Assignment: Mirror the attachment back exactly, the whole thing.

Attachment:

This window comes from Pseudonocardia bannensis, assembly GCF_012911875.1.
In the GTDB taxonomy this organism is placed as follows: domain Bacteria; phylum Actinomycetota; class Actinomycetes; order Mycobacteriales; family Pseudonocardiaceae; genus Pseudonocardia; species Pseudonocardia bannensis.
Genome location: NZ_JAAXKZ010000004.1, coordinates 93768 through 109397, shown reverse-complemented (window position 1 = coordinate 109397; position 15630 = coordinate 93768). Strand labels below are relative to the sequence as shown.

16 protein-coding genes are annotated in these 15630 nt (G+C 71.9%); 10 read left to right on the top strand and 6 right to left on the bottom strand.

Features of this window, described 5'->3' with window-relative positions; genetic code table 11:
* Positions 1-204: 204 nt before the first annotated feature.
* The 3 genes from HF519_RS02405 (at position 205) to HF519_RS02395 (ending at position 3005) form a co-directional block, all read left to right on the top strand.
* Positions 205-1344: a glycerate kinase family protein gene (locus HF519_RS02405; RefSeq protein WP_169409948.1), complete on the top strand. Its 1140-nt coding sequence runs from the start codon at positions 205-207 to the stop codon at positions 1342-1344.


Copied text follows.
This window comes from Pseudonocardia bannensis, assembly GCF_012911875.1.
In the GTDB taxonomy this organism is placed as follows: domain Bacteria; phylum Actinomycetota; class Actinomycetes; order Mycobacteriales; family Pseudonocardiaceae; genus Pseudonocardia; species Pseudonocardia bannensis.
Genome location: NZ_JAAXKZ010000004.1, coordinates 93768 through 109397, shown reverse-complemented (window position 1 = coordinate 109397; position 15630 = coordinate 93768). Strand labels below are relative to the sequence as shown.

16 protein-coding genes are annotated in these 15630 nt (G+C 71.9%); 10 read left to right on the top strand and 6 right to left on the bottom strand.

Features of this window, described 5'->3' with window-relative positions; genetic code table 11:
* Positions 1-204: 204 nt before the first annotated feature.
* The 3 genes from HF519_RS02405 (at position 205) to HF519_RS02395 (ending at position 3005) form a co-directional block, all read left to right on the top strand.
* Positions 205-1344: a glycerate kinase family protein gene (locus HF519_RS02405; RefSeq protein WP_169409948.1), complete on the top strand. Its 1140-nt coding sequence runs from the start codon at positions 205-207 to the stop codon at positions 1342-1344.